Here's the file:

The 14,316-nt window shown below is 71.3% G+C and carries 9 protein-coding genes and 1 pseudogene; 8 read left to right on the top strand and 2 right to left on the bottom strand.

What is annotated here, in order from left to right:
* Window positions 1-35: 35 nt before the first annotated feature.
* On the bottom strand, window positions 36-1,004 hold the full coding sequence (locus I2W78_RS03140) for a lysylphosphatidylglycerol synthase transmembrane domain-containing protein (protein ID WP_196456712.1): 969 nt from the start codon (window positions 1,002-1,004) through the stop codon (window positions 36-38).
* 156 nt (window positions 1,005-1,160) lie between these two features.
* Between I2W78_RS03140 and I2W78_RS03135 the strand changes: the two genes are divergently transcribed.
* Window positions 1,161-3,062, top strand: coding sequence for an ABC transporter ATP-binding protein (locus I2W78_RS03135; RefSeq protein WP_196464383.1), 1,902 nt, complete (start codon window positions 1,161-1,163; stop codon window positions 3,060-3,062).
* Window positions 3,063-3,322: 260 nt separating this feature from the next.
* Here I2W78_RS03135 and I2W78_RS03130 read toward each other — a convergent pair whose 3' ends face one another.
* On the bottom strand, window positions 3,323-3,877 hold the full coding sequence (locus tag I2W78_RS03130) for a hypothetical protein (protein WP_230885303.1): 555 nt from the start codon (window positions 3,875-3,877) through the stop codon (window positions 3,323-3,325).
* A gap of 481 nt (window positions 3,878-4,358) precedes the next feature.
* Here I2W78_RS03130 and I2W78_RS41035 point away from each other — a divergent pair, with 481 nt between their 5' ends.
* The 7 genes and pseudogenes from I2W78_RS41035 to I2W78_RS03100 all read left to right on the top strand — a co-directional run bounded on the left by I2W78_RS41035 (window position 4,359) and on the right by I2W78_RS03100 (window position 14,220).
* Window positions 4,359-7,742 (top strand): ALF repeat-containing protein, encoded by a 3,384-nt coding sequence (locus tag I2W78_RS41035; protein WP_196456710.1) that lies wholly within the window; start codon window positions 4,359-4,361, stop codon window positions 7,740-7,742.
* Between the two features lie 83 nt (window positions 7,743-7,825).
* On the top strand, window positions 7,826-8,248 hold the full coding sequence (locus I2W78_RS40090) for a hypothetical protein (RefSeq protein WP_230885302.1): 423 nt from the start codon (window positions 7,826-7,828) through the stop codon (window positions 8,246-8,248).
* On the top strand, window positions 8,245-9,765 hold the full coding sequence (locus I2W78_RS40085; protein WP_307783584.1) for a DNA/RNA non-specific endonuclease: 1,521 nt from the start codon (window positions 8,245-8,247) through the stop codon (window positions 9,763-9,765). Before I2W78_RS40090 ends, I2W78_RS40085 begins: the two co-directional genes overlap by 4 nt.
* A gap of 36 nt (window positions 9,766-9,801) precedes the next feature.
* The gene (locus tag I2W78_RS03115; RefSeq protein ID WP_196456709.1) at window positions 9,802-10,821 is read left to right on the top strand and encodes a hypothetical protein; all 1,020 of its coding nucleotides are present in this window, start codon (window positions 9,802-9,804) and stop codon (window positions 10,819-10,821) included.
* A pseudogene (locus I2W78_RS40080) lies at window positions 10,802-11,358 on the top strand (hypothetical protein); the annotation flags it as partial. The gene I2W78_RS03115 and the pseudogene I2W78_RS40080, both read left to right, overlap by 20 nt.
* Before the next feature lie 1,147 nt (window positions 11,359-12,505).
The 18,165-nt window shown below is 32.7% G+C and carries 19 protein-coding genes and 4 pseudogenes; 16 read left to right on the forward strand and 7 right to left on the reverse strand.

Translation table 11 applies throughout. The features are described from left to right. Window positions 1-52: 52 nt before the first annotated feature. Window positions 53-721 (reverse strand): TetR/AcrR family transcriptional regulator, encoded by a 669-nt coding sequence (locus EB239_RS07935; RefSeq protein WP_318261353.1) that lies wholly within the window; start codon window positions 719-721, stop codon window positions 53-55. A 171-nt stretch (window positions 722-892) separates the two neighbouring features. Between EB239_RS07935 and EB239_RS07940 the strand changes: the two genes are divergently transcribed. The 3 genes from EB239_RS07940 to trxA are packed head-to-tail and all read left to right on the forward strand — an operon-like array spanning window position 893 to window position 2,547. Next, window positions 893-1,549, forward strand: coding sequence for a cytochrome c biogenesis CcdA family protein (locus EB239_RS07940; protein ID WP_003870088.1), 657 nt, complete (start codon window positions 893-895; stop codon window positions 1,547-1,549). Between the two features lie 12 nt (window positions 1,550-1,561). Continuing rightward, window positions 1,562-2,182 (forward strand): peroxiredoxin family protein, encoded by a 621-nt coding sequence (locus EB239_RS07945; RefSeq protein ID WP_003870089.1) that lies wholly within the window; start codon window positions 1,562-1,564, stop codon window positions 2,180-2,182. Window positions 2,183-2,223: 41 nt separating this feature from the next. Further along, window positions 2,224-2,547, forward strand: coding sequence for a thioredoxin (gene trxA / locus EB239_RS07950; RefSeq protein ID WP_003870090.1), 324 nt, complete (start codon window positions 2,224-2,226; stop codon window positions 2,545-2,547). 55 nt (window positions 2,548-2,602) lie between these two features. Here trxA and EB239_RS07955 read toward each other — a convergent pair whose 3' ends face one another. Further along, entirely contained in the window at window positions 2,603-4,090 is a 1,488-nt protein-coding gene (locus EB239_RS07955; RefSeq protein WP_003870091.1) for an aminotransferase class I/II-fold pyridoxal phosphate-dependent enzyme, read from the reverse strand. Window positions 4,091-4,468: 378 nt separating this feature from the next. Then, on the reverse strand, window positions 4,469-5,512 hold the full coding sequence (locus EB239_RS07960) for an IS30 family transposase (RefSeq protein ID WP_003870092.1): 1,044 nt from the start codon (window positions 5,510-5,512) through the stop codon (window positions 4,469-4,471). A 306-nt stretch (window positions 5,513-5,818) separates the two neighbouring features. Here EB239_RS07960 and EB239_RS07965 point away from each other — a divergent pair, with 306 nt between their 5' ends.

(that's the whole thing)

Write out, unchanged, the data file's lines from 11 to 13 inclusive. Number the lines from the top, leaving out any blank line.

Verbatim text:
* A gap of 481 nt (window positions 3,878-4,358) precedes the next feature.
* Here I2W78_RS03130 and I2W78_RS41035 point away from each other — a divergent pair, with 481 nt between their 5' ends.
* The 7 genes and pseudogenes from I2W78_RS41035 to I2W78_RS03100 all read left to right on the top strand — a co-directional run bounded on the left by I2W78_RS41035 (window position 4,359) and on the right by I2W78_RS03100 (window position 14,220).